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A Novel

Written by Chris AdrianAuthor Alerts:  Random House will alert you to new works by Chris Adrian


List Price: $13.99


On Sale: May 20, 2003
Pages: 0 | ISBN: 978-1-4000-7582-9
Published by : Vintage Knopf
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In the summer of 1863, Gob and Tomo Woodhull, eleven-year-old twin sons of Victoria Woodhull, agree to together forsake their home and family in Licking County, Ohio, for the glories of the Union Army. But on the night of their departure for the war, Gob suffers a change of heart, and Tomo is forced to leave his brother behind. Tomo falls in as a bugler with the Ninth Ohio Volunteers and briefly revels in camp life; but when he is shot clean through the eye in his very first battle, Gob is left to endure the guilt and grief that will later come to fuel his obsession with building a vast machine that will bring Tomo–indeed, all the Civil War dead–back to life.
Epic in scope yet emotionally intimate, Gob’s Grief creates a world both fantastic and familiar and populates it with characters who breath on the page, capturing the spirit of a fevered nation populated with lost brothers and lost souls.



Walt dreamed his brother's death at Fredericksburg. General Burnside, appearing as an angel at the foot of his bed, announced the tragedy: "The army regrets to inform you that your brother, George Washington Whitman, was shot in the head by a lewd fellow from Charleston." The general alit on the bedpost and drew his dark wings close about him, as if to console himself. Moonlight limned his strange whiskers and his hair. His voice shook as he went on. "Such a beautiful boy. I held him in my arms while his life bled out. See? His blood made this spot." He pointed at his breast, where a dark stain in the shape of a bird lay on the blue wool. "I am so very sorry," the General said, choking and weeping. Tears fell in streams from his eyes, ran over the bed and out the window, where they joined the Rappahannock, which had somehow come north to flow through Brooklyn, bearing the bodies of all the late battle's dead.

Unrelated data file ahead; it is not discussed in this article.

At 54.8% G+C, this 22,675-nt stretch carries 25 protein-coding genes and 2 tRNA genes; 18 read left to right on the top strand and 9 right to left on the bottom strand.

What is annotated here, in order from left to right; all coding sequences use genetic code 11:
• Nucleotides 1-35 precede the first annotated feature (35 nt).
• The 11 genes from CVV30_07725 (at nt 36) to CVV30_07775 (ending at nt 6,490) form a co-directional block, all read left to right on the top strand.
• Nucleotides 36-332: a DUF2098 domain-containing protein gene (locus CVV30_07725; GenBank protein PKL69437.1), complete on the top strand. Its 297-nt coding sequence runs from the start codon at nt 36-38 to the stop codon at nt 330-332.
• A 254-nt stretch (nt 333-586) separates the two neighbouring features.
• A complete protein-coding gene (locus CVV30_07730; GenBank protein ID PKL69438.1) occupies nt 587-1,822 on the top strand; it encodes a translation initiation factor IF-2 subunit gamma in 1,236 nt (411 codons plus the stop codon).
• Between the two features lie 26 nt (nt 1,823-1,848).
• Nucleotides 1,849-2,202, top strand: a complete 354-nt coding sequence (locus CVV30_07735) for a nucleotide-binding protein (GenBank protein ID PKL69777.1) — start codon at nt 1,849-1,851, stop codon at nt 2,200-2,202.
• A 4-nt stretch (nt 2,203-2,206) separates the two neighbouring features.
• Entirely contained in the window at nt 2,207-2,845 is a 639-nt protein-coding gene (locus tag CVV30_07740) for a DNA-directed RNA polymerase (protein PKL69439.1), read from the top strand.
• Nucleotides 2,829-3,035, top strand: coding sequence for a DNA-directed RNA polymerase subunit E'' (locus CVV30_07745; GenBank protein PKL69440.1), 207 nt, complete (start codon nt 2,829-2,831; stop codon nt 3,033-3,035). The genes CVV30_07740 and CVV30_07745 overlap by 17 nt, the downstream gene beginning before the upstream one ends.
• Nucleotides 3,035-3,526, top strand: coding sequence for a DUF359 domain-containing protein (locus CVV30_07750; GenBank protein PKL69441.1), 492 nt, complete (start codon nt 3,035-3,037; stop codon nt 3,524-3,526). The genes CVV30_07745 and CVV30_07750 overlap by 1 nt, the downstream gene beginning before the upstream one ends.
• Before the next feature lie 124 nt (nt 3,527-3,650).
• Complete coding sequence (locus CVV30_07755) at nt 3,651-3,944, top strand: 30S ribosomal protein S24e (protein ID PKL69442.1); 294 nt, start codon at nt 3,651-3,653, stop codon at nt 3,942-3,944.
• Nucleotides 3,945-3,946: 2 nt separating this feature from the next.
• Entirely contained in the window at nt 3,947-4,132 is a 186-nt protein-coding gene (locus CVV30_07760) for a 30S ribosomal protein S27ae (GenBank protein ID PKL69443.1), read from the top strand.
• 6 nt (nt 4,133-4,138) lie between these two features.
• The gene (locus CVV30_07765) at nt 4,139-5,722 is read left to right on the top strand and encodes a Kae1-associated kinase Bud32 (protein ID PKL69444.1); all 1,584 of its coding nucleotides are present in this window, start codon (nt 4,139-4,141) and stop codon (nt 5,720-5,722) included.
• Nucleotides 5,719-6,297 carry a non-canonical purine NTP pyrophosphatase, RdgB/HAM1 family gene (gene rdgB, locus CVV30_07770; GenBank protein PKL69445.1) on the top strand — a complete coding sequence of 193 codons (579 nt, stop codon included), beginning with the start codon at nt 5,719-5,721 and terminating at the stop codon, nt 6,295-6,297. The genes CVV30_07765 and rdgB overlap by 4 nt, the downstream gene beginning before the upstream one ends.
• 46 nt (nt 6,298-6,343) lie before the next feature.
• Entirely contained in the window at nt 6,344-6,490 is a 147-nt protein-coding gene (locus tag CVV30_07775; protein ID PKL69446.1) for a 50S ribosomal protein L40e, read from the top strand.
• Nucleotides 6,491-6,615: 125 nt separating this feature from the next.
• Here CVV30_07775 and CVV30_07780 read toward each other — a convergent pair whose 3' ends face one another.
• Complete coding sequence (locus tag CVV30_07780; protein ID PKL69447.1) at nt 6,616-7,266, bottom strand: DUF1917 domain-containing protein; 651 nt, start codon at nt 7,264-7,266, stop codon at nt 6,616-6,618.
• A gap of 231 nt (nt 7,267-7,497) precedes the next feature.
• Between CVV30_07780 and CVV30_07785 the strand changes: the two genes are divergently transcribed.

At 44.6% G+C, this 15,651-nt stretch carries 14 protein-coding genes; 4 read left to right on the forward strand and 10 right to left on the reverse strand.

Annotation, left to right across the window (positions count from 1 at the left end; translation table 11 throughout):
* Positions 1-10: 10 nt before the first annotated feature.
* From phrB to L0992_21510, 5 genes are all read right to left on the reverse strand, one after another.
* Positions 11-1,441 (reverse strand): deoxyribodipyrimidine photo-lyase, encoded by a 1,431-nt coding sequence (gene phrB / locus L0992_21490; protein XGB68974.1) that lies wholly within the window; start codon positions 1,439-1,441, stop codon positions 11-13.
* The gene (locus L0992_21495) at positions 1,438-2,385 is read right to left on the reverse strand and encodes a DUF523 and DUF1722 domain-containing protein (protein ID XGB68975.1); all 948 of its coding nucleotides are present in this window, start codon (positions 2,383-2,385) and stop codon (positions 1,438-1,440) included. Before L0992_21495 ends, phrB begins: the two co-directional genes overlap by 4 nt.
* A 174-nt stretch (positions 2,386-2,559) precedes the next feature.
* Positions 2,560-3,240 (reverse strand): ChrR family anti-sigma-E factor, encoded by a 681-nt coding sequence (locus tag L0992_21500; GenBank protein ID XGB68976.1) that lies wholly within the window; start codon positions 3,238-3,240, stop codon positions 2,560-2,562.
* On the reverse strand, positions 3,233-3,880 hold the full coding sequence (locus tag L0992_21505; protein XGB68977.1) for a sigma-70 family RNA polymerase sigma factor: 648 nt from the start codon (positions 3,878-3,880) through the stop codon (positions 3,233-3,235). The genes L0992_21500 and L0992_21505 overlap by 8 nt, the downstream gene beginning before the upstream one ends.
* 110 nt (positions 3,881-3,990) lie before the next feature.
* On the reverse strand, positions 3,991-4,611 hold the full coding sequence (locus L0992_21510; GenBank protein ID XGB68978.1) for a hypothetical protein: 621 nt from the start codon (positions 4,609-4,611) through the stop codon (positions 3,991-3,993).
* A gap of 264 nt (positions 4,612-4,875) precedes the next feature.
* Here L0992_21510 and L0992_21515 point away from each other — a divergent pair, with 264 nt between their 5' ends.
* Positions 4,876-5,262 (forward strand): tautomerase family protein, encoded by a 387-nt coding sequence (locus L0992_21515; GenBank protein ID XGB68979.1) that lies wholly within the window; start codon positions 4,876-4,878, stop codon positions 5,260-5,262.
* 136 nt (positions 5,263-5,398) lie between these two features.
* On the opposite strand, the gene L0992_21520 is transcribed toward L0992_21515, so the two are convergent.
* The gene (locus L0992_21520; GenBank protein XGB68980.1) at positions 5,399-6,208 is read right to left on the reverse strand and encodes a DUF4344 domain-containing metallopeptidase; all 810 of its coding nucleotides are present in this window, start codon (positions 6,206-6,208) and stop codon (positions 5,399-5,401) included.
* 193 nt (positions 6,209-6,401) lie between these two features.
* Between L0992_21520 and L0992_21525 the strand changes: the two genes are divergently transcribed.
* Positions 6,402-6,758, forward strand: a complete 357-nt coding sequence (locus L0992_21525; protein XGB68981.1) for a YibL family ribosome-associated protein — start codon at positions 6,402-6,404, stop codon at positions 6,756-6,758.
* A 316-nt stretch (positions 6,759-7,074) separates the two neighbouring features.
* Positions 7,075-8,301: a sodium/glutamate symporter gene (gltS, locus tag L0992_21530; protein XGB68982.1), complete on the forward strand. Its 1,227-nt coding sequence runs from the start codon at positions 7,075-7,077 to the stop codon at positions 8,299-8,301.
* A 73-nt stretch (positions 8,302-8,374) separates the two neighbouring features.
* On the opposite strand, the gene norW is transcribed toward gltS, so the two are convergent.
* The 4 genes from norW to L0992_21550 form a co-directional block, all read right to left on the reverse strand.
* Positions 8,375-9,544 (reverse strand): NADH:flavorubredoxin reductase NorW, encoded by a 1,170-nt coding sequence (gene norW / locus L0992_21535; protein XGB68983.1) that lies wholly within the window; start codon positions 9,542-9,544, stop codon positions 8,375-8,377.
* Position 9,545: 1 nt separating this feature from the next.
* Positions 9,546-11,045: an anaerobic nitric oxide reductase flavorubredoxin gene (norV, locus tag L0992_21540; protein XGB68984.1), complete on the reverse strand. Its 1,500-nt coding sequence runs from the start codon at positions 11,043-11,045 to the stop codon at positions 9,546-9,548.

In the morning Walt read the wounded list in the Tribune. There it was: "First Lieutenant G. W. Whitmore." He knew from George's letters that there was nobody named Whitmore in the company. He walked through snow to his mother's house. "I'll go and find him," he told her.

Washington, Walt quickly discovered, had become a city of hospitals. He looked in half of them before a cadaverous-looking clerk told him he'd be better off looking at Falmouth, where most of the Fredericksburg wounded still lay in field hospitals. He got himself on a government boat that ran down to the landing at Aquia Creek, and went by railroad to the neighborhood of Falmouth, seeking Ferrero's Brigade and the Fifty-first New York, George's regiment. Walt stood outside a large brick mansion on the banks of the Rappahannock, somebody's splendid residence converted to a hospital, afraid to go in and find his mangled brother. He took a walk around the building, gathering his courage, and found a pile of amputated limbs, arms and legs of varying lengths, all black and blue and rotten in the chill. A thin layer of snow covered some of them. He circled the heap, thinking he must recognize his brother's hand if he saw it. He closed his eyes and considered the amputation; his brother screaming when he woke from the ether, his brother's future contracting to something bitter and small.

But George had only gotten a hole in his cheek. A piece of shell pierced his wispy beard and chipped a tooth. He had spit blood and hot metal into his hand, put the shrapnel in his pocket, and later showed it to his worried brother, who burst into tears and clutched him in a bear hug when they were reunited in Captain Francis's tent, where George sat with his feet propped on a trunk and a cigar stuck in his bandaged face.

"You shouldn't fret," said George. "I couldn't be any healthier than I am. And I've been promoted. Now you may call me Captain Whitman." But Walt could not help fretting, even now that he knew his brother was alive and well. A great, fretting buzz had started up in his head, inspired by the pile of limbs, and the smell of blood in the air, and by ruined Fredericksburg, all broken chimneys and crumbling walls across the river. Walt stayed in George's tent and, watching him sleep, felt a deep thrilling worry. He wandered around the camp, and as he passed by a fire in an enclosure of evergreen branches piled head high against the wind, he met a soldier. They sat down together by the fire, and the soldier told Walt hideous stories about the death of friends. "He put his head in my lap and whispered goodbye to his mama," the soldier said. "And then he turned his eyes away from me and he was dead." Walt put his face in the evergreen wall, smearing his beard with fresh sap, and thought how it smelled like Christmas.